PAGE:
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Pleiotropic nature of senescent cells. Senescent cancer cells positively and negatively affect the tumor microenvironment. In particular, the senescence-associated secretory phenotype (SASP) contributes to maintenance of the senescent state and the growth arrest (autocrine effect) of senescent cells. Senescent cells also exhibit pro-inflammatory responses through the production of cytokines and chemokines. In addition to inflammatory factors, matrix-remodeling factors alter the tissue microenvironment and enhance cancer cell proliferation, angiogenesis, and metastasis. Anti-inflammatory cytokines, which are released into the extracellular compartment by senescent cells, mediate the elimination of tumor cells by recruiting immune cells to the tumor tissues. On the other hand, pro-inflammatory cytokines exert a cancer-promoting activity on nearby cancer cells by enhancing tumorigenesis (paracrine effects).
SENESCENCE AS AN ANTICANCER THERAPY
The rationale behind current anticancer strategies is to kill rapidly dividing cancer cells by causing extensive DNA damage with high doses of drugs or irradiation. However, delayed side effects of anticancer treatment, such as recurrence, secondary cancers and normal tissue damage from chemotherapy and radiotherapy, pose clinical problems for the cancer survivor. Findings from the senescence research field suggest the possibility of harnessing the tumor-suppressive potential of senescence, giving rise to the hypothesis that pro-senescence therapy involving the induction of a fixed cytostatic condition could be an effective way to treat cancer while lessening side effects (78 , 79) . Importantly, treatment of cancer cells with chemotherapy or radiotherapy has been clearly shown to produce a senescent state, termed therapy-induced senescence (TIS), which principally involves the p53/p21 and p16/pRb pathways (80) . For example, a high concentration of doxorubicin induces apoptosis in human cancer cells, whereas a low concentration induces cellular senescence (26 , 81 , 82) . Senescence-inducing agents used in the management of human cancer are of clinical interest (80 , 83) . Ionizing radiation (IR) also induces cellular senescence in cancer cells. The impact of IR on self-renewal capacity appears to be mediated through the induction of senescence, as evidenced by the close correlation between the extent of radiation-induced senescence and radiation sensitivity (11 , 12 , 26 , 84) . One of the main objectives of radiotherapy research has been to develop more efficient ways to increase the efficacy of radiotherapy without causing toxicity to normal tissue (11) . Since low-dose IR exposure could efficiently induce SIPS, it could prove beneficial in radiotherapy by limiting damage to normal tissue. If key factors of TIS become inactivated in cancer, the result is acquired resistance to anticancer treatment and poor therapeutic outcome. Therefore, therapeutic approaches aimed at selectively inducing senescence could represent a promising strategy for cancer treatment.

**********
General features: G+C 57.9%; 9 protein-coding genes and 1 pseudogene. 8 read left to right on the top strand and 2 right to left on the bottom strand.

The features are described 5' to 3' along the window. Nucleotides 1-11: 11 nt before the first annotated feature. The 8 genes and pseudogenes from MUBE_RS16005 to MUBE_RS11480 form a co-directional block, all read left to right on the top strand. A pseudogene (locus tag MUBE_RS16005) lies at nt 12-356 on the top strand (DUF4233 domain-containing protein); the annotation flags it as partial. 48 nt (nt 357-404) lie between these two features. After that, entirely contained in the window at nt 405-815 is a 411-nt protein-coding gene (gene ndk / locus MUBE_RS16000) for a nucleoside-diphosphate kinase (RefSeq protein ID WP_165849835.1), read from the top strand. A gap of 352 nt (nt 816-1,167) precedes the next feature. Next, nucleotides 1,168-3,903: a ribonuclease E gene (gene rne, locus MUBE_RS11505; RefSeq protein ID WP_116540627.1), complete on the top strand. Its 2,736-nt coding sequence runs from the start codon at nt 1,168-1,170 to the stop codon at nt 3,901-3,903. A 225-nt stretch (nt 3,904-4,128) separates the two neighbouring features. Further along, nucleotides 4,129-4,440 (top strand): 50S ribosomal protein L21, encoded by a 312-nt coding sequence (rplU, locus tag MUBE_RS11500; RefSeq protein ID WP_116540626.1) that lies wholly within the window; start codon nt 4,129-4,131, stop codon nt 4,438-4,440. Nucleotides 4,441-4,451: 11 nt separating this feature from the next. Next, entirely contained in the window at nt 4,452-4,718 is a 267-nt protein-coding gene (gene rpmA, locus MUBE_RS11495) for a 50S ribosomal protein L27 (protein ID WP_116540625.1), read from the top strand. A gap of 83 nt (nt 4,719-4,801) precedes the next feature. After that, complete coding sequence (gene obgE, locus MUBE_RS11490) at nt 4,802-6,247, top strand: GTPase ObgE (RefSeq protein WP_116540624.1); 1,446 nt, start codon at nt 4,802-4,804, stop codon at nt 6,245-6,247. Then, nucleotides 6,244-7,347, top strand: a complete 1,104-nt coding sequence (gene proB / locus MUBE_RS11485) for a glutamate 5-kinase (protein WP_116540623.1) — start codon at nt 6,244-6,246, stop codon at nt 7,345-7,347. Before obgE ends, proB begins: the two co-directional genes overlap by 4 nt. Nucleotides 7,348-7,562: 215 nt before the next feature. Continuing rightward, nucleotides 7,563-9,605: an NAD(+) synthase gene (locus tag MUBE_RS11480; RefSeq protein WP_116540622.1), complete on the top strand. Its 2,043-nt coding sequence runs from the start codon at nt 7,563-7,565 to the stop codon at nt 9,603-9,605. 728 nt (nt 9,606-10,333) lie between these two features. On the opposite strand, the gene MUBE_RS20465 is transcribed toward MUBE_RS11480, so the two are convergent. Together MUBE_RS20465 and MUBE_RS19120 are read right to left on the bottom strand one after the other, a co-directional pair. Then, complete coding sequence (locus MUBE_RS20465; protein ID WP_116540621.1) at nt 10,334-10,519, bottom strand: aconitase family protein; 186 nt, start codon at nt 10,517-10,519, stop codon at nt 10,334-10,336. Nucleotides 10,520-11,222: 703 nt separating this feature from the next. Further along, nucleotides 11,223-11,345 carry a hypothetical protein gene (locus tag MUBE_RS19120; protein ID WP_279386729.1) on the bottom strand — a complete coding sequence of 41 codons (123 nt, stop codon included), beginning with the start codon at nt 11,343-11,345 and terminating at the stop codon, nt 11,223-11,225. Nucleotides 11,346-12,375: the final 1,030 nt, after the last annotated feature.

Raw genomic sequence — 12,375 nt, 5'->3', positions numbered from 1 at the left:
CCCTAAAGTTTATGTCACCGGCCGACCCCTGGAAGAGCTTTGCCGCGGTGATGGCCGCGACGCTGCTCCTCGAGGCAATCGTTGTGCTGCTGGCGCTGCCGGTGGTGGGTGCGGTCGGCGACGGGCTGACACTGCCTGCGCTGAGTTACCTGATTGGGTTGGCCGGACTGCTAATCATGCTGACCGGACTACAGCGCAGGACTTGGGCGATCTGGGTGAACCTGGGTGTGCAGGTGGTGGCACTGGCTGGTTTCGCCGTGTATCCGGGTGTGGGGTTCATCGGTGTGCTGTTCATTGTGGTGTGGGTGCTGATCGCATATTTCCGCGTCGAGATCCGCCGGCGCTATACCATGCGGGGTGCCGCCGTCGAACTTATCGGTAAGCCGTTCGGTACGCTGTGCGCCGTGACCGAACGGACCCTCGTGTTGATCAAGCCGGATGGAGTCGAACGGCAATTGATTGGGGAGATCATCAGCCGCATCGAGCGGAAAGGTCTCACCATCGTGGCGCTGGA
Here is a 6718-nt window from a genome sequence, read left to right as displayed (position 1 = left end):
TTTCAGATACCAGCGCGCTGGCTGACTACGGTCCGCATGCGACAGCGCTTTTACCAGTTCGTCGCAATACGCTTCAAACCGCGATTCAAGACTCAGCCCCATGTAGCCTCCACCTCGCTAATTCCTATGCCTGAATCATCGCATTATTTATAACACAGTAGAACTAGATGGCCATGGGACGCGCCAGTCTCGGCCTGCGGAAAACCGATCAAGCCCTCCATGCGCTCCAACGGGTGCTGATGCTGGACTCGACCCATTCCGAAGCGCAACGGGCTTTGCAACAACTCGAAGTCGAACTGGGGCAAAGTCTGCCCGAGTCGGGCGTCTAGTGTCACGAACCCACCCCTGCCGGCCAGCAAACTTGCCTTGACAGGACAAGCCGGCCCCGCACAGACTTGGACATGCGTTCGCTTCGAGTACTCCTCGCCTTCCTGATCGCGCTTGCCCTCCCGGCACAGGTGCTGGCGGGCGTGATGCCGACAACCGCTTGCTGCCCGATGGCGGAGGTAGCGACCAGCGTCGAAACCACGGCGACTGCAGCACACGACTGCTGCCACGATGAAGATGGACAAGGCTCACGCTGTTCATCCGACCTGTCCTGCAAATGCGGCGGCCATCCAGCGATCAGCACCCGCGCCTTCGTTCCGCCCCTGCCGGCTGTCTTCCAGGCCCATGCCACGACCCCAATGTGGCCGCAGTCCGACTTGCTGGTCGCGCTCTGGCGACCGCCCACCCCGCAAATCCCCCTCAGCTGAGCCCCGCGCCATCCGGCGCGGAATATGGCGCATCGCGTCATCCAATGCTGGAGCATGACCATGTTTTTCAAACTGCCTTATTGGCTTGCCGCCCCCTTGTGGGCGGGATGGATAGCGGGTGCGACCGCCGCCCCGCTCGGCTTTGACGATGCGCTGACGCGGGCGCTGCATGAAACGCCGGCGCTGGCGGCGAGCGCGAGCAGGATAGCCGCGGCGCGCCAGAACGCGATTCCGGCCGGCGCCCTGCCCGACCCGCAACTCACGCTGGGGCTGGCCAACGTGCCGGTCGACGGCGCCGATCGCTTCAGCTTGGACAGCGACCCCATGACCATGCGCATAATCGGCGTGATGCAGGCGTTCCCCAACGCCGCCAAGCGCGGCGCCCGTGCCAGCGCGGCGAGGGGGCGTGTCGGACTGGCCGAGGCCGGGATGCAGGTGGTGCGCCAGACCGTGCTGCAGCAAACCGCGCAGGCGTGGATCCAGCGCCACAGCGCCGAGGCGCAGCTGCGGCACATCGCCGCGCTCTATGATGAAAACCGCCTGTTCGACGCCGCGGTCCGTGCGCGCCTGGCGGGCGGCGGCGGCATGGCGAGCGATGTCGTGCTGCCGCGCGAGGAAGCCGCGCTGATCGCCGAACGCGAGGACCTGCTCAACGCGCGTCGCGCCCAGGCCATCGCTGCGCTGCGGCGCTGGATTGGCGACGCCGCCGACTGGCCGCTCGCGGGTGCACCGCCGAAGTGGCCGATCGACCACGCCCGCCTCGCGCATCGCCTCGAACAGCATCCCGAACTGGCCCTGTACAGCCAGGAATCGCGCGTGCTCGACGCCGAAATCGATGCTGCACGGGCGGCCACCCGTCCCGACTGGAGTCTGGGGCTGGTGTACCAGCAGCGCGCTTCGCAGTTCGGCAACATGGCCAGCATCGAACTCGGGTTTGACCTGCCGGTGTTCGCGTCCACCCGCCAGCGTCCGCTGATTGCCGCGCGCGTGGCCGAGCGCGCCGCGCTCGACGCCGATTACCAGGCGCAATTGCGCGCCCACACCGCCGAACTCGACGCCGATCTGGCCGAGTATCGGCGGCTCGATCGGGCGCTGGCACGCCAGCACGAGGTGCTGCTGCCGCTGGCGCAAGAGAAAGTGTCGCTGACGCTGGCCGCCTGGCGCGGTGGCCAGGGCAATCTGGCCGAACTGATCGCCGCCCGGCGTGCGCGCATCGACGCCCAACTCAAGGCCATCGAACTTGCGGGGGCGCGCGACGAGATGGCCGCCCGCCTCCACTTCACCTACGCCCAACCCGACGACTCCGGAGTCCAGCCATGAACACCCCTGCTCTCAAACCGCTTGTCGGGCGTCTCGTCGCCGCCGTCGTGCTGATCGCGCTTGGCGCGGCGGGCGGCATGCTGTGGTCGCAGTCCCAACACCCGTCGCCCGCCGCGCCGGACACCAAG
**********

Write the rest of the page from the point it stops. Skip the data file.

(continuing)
One of the main concepts of prosenescence therapy that has emerged from recent reports is the importance of developing targeted therapeutics. A number of promising therapeutic approaches are currently under consideration, including inhibition of telomerase with the inhibitor, GRN 163L (85) , and restoration of tumor suppressor function to mutant forms of p53 (75 , 86) . These latter studies highlight the value of p53 as a target for prosenescence therapy, showing that restoring p53 function promotes tumor regression and tumor clearance via a senescence-inducing mechanism. These reports further support the concept that senescent tumor cells, but not non-senescent tumor cells, are efficiently eliminated by immune cells. Another interesting discovery is that p53-triggered senescence selectively affects tumor cells, leaving normal tissue totally unchanged (86) . Novel p53-targeting compounds developed to date include Ellipticine and PRIMA-1, which restore wild-type activity to p53 mutants, and nutlins, which inhibit the binding of p53 to MDM2 (87 - 89) .